Garmin’s back with the Forerunner 45 – the new budget running watch for those who want a dedicated GPS tracker, but less concerned about Olympian levels of biometric data.
The Forerunner 45 clocks in at £149.99, which as Garmin’s lowest priced entry might not seem hugely affordable, but still ranks among the lowest cost running watches on the market.
Essential reading: Best Garmin sports watches
Garmin is trickling down features across its range, you get more for your money than ever before: heart rate, smartwatch notifications even VO2 Max is all here.
But how does it all work – and is it the right running watch for you? We’ve been running with the Garmin Forerunner 45 for a few weeks, and have been hugely impressed. Here’s why.
Garmin Forerunner 45: Design
The first thing to note is how slim the Forerunner 45 is. It’s a new 42mm case, but it’s seriously slim. In comparison to the boxy Forerunner 35 it replaces, it’s night and day in terms of styling. And it weighs just 32g, so it’s hardly noticeable on the wrist. That’s not something many Garmins can boast.
The standard Garmin five-button setup is here – with backlight control and menu up/down on the left, and the menu and back buttons to the right. It’s easy to control – or maybe it’s just because Garmin has used the same OS and controls for so long now it’s second nature?
The screen is colour – just. It’s the same low-power, 208 x 208 LCD you’ll find on ever other watch, which does the job of being clear and readable at all times. It’s basic – but it really does the job. It’s no Apple Watch though, let’s be clear on that.
There’s a silicon strap – available in orange and black – which clips with a buckle and a loop. We did find the loop a little fiddly, and it often slipped round to leave the strap flapping around. A minor irritation.
Garmin Forerunner 45: Features
We’re going to talk about sports tracking in the next section, so as we run down features let’s just say it’ll track your run.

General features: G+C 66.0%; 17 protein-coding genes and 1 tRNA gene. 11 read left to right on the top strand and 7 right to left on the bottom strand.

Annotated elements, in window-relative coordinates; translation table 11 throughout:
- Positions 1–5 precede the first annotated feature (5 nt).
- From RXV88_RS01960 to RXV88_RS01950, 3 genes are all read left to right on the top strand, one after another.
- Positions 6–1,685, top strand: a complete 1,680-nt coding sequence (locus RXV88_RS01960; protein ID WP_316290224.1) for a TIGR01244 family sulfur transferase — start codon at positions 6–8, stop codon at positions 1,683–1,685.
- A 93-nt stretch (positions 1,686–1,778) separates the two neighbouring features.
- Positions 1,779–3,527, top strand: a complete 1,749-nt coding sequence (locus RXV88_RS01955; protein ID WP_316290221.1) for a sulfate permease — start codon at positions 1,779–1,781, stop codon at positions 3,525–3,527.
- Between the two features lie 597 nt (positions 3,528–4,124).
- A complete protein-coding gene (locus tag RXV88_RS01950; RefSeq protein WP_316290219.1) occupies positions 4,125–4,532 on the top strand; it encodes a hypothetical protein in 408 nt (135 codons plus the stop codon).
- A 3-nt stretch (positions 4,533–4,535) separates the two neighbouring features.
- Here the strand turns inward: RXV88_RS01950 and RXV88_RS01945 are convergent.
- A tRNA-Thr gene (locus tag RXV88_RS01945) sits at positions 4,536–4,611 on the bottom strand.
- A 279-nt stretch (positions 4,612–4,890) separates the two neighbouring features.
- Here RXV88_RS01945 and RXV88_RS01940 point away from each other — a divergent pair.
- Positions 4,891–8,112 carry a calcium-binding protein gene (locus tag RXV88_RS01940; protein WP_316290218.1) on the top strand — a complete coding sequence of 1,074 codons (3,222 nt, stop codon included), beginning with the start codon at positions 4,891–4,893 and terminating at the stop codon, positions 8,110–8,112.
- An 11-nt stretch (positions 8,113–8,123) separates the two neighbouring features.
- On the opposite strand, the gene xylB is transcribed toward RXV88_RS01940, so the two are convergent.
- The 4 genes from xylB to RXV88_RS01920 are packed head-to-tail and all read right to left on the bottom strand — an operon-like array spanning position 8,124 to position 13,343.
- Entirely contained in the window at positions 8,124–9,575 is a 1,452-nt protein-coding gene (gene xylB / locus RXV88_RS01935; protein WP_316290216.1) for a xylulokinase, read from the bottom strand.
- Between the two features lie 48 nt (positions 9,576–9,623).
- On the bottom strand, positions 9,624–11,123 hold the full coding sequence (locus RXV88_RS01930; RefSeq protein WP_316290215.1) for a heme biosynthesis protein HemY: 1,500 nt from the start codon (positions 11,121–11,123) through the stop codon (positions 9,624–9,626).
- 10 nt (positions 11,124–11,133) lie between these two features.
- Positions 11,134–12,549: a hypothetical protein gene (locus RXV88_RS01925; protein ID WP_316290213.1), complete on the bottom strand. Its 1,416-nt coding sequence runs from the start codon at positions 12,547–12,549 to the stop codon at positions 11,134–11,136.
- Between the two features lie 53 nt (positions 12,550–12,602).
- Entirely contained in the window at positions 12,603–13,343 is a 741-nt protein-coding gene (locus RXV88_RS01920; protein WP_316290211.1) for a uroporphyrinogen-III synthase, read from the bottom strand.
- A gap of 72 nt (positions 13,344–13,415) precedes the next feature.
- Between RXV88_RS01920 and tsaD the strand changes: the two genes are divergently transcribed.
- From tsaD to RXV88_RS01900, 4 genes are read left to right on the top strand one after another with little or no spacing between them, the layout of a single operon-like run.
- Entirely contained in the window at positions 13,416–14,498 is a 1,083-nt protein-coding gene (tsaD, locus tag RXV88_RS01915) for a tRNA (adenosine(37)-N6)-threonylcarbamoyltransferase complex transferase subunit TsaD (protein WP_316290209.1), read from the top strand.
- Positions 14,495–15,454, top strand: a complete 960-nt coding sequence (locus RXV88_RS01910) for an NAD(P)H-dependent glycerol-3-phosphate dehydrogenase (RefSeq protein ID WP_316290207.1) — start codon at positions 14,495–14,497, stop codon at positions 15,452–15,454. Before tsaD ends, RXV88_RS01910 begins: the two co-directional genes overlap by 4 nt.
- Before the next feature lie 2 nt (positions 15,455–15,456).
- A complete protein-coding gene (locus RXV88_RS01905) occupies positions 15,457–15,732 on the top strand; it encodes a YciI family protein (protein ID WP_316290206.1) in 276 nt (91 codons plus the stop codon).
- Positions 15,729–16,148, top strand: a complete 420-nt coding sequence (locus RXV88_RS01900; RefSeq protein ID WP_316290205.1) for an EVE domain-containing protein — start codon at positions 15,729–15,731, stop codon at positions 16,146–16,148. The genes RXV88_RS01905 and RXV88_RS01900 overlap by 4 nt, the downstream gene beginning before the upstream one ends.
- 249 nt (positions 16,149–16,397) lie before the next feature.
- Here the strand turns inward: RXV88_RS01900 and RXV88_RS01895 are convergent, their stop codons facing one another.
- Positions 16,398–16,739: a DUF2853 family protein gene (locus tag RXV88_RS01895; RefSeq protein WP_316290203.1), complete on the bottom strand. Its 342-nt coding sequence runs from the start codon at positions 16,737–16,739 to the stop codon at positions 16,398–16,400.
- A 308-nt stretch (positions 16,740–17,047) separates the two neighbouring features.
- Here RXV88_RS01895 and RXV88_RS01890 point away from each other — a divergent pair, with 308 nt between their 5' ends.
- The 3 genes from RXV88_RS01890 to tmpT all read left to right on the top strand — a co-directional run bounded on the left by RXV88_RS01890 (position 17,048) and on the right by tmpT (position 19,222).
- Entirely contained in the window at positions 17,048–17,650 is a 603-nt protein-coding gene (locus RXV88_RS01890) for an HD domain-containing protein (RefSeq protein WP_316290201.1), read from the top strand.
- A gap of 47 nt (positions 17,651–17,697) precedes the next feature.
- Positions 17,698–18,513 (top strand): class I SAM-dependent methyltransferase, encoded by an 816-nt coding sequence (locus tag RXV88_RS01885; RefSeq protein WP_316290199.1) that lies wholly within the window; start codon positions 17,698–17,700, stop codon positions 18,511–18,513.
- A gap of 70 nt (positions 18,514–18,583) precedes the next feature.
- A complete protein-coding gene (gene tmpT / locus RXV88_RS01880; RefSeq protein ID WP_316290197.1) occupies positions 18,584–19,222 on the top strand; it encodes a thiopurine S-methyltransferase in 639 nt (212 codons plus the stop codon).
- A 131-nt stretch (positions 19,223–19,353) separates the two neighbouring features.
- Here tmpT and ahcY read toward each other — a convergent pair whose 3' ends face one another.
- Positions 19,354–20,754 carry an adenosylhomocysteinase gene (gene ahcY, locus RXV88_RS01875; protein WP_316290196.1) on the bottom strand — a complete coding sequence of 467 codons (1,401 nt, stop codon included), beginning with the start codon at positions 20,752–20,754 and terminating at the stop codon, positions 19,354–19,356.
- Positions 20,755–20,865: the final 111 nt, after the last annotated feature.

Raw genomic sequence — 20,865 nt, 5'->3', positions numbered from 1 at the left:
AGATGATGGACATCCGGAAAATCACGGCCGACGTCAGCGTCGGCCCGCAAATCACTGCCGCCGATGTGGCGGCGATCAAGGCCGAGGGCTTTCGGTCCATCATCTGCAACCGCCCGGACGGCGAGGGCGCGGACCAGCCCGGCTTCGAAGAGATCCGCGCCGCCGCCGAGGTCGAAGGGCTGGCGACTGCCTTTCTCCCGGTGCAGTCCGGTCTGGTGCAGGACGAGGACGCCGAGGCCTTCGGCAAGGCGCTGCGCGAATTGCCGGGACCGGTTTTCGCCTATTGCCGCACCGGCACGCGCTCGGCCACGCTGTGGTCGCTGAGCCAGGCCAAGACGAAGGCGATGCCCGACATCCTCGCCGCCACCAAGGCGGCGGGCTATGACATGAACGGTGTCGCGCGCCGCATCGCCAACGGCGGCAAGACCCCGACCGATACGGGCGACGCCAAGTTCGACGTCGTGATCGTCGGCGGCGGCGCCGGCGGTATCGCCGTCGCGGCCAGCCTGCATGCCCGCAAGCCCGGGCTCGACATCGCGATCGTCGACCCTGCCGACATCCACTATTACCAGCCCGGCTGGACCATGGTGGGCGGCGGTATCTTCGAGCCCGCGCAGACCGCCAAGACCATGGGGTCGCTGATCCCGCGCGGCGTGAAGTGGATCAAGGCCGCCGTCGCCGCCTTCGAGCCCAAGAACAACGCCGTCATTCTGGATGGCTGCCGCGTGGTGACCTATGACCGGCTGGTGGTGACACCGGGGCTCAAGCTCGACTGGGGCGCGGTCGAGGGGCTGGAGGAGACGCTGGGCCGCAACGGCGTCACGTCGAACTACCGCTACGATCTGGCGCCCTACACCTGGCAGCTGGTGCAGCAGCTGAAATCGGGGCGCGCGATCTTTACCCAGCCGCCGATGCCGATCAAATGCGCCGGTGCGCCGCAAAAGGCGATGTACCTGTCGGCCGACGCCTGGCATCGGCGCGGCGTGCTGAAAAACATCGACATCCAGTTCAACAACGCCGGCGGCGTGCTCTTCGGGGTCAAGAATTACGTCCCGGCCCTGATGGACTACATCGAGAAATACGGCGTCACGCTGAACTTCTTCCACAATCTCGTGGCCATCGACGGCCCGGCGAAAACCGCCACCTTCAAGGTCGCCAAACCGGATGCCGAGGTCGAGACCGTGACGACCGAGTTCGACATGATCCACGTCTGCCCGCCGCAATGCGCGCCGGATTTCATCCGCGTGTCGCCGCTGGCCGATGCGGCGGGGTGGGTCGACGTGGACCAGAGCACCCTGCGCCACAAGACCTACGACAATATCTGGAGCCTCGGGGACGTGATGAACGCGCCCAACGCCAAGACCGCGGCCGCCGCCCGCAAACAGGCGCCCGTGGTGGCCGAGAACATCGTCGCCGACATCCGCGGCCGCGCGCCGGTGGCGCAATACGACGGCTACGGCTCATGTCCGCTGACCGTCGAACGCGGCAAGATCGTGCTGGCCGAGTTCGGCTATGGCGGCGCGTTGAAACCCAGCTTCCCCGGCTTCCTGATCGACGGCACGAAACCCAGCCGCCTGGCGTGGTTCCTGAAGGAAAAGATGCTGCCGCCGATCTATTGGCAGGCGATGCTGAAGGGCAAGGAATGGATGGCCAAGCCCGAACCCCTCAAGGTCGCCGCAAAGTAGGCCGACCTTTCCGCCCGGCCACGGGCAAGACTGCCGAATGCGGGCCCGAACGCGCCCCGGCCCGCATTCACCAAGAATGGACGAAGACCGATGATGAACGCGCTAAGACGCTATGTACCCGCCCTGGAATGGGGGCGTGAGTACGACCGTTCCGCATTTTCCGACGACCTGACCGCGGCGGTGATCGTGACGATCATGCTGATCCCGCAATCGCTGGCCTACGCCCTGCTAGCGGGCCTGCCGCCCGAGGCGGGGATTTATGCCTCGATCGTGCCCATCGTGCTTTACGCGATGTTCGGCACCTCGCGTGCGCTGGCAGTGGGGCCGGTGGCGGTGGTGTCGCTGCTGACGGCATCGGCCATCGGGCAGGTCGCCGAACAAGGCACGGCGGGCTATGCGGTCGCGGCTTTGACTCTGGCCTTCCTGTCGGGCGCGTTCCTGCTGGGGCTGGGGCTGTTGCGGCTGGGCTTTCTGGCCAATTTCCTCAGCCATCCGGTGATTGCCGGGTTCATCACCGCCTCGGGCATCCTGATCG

However, there’s a few extras on board. The Garmin Forerunner 45 boasts smartwatch style notifications – so you’ll receive calls, WhatsApps, SMS, Facebook likes, Candy Crush reminders, all to your watch. If you like that sort of thing.
Then there are fitness tracking elements – which make a bit more sense on a watch that’s this discreet and comfortable. You’ll get steps, calories, active minutes for the week, as well as heart rate, stress levels and body battery – a metric that tracks how ready you are for your next training session.
The heart rate elements are quite strong, and as well as tracking your heart rate over the last 4 hours, the Forerunner 45 will also log resting heart rate over the last seven days. What’s more, there’s an abnormal heart rate alarm too – which defaults to 100bpm while you’re at rest.
While not able to access the full gamut of Connect IQ apps – which offers more premium Garmin watches new sports modes – you can download and select new watch faces from the online store, which is pretty nice.
Garmin Forerunner 45: Sports tracking
Now onto the real deal: GPS sports tracking. The Forerunner 45 is primarily a running watch, which we’re focussing on here. But there are modes for running and cycling (which use the GPs to track distance), and indoor track, treadmill, elliptical, cardio, and yoga. Don’t get too excited, there aren’t incredible new metrics never seen before on a wearable device – you just get time, heart rate and zones, and estimated distances where appropriate.
So running. The first thing is how long the GPS takes to lock on. We’ve not been made to wait ages, thanks to a wide range of satellite support including Russian GLONASS. Of course, one benefit of the Apple Watch is that it instantly locks on to a connection, so there’s no waiting around.